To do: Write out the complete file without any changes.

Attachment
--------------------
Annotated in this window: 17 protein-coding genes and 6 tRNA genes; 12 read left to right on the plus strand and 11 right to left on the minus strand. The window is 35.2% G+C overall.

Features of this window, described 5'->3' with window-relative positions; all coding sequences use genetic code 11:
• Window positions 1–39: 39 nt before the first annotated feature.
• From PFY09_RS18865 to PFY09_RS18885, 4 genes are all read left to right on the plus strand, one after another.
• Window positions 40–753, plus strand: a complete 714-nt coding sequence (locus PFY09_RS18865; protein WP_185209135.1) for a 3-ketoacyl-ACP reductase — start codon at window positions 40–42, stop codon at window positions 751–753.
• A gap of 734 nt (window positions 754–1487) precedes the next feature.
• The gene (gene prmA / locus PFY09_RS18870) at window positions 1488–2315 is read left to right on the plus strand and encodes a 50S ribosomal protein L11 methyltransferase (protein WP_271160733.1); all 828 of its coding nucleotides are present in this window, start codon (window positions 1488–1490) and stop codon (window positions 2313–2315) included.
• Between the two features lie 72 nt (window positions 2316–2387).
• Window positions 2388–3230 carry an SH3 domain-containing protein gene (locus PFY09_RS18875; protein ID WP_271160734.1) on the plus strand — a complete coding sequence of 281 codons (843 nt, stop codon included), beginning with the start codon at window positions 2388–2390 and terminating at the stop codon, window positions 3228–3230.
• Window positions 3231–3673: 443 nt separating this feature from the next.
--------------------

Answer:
Annotated in this window: 17 protein-coding genes and 6 tRNA genes; 12 read left to right on the plus strand and 11 right to left on the minus strand. The window is 35.2% G+C overall.

Features of this window, described 5'->3' with window-relative positions; all coding sequences use genetic code 11:
• Window positions 1–39: 39 nt before the first annotated feature.
• From PFY09_RS18865 to PFY09_RS18885, 4 genes are all read left to right on the plus strand, one after another.
• Window positions 40–753, plus strand: a complete 714-nt coding sequence (locus PFY09_RS18865; protein WP_185209135.1) for a 3-ketoacyl-ACP reductase — start codon at window positions 40–42, stop codon at window positions 751–753.
• A gap of 734 nt (window positions 754–1487) precedes the next feature.
• The gene (gene prmA / locus PFY09_RS18870) at window positions 1488–2315 is read left to right on the plus strand and encodes a 50S ribosomal protein L11 methyltransferase (protein WP_271160733.1); all 828 of its coding nucleotides are present in this window, start codon (window positions 1488–1490) and stop codon (window positions 2313–2315) included.
• Between the two features lie 72 nt (window positions 2316–2387).
• Window positions 2388–3230 carry an SH3 domain-containing protein gene (locus PFY09_RS18875; protein ID WP_271160734.1) on the plus strand — a complete coding sequence of 281 codons (843 nt, stop codon included), beginning with the start codon at window positions 2388–2390 and terminating at the stop codon, window positions 3228–3230.
• Window positions 3231–3673: 443 nt separating this feature from the next.